Maybe Mr. Powell should come with me sometime when I volunteer to read to K-1 students as part of a Reading is Fundamental program at the Carver Center in Norwalk. We read and do a craft with the kids and best of all, through RIF, the kids get to take a book home with them. For some kids, these are the only books they own. Oh, but guess what? All of RIF’s funding was cut from the 2011 budget. Last year, 4.4 million children received books and were helped with literacy through RIF programs at nearly 17,000 locations throughout the US, including community centers, hospitals, military bases, and other locations that serve children from low-income families, children with disabilities, homeless children, and children without adequate access to libraries. We extended the Bush tax cuts, so Mr. Powell and his suburbanista compatriots are okay, but trying to help low income kids achieve literacy is in jeopardy – because that’s “too expensive”.

Powell claims that differences between suburban and urban schools “are caused much less by differences in school resources or administration than by differences in the caliber of students themselves.” Clearly he needs to get out of his white suburban bubble a little more. My sister was a New York Teaching Fellow  in a school in Bedford-Styvesant. When two kids started hitting each other, she stopped them and wrote up the incident. After this had happened a few times, she was called to the principal and told to stop with the write ups.  “That’s just tit for tat,” the principal told her. “When there’s a fight, you’ll KNOW it.”

When she told me this story, I was horrified, and to me, it explained so much about why the school she was in was having problems, above and beyond the socio-economic catchment area. It’s about expectations of behavior – and this is why I so disagree with the Chris Powell’s of this world. At my kids’ suburban elementary school, if one kid hit another kid it would have been straight to the principal’s office. There was zero tolerance for that kind of behavior.

But let’s say they survive all that, and despite not having access to all the private SAT prep help that suburban kids get, disadvantaged urban kids get into college to gain the education that might improve his or her lot in life. Guess what? President Obama’s 2012 budget proposal cuts $100 billion for Pell Grants, the needs-based federal program that provides tuition aid for low-income students, 97 percent of whom come from families earning less than $50,000 a year. Congressman Ryan’s proposal for FY2012 goes even further. The House voted to reduce the maximum Pell Grant by 60 percent from the current $5,500 level to $2,090. While this might not affect folks out in Suburbia, it could mean the difference between college or no college for someone from a low-income background. Which means a lower paying job. Which means no health insurance. Which means the cycle of urban poverty continues for another generation.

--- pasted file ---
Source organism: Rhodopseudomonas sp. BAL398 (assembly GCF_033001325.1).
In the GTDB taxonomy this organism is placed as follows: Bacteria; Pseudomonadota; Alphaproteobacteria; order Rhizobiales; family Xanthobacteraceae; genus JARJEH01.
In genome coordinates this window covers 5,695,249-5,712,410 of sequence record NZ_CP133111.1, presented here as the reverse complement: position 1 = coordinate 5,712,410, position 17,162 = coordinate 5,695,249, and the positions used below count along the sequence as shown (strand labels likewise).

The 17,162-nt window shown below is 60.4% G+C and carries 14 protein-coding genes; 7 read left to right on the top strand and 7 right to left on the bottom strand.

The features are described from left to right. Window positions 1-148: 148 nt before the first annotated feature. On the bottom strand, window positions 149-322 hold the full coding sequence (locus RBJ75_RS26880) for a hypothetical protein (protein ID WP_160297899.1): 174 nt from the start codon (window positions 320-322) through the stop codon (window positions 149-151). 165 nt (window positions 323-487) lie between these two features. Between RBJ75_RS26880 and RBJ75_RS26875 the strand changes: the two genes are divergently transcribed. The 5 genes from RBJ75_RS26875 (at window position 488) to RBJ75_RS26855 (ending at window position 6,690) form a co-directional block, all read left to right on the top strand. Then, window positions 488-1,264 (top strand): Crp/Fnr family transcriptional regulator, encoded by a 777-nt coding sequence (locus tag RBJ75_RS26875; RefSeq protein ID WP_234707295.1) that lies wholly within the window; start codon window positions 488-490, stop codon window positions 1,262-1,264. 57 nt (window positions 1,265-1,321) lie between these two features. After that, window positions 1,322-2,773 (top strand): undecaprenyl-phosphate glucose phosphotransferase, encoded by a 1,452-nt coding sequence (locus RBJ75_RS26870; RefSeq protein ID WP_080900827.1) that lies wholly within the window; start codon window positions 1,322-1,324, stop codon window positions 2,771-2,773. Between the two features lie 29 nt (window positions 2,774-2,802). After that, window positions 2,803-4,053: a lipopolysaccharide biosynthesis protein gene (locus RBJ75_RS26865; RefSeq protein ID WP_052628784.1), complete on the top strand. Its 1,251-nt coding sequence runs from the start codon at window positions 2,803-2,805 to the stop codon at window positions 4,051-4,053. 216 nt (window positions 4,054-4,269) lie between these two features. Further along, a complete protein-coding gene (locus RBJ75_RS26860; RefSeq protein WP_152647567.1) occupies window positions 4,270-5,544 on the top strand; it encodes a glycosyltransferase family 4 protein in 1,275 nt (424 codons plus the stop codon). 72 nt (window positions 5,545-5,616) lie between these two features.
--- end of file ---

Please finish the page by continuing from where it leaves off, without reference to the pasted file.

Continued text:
One thing America has done extraordinarily well with in the last quarter century is to concentrate wealth. Whereas 25 years ago, the top 12 percent of Americans controlled 33 percent of the nation’s wealth, today the top 1 percent control 40 percent. That same 1 percent takes a quarter of the nation’s income.  I think it’s safe to say that the “trickle down” theory really is “voodoo economics”, just as George H.W. Bush said it was. The Reagan and George W. Bush tax cuts have actually had the opposite effect, as well as adding to the deficit, despite former VP Dick Cheney’s, assertion to former Treasury Secretary Paul O’Neill that “deficits don’t matter”.

Now that the Republicans have suddenly decided that deficits actually do matter, they’re trying to solve a problem caused partly by cutting taxes for the richest by slashing programs for the most disadvantaged. The most disgusting thing about it is that people like Chris Powell are prejudiced enough to believe that the poor actually deserve it.

Sarah Darer Littman is a columnist for Hearst Newspapers and an award-winning novelist of books for teens. Long before the financial meltdown, she worked as a securities analyst and earned her MBA in Finance from the Stern School at NYU.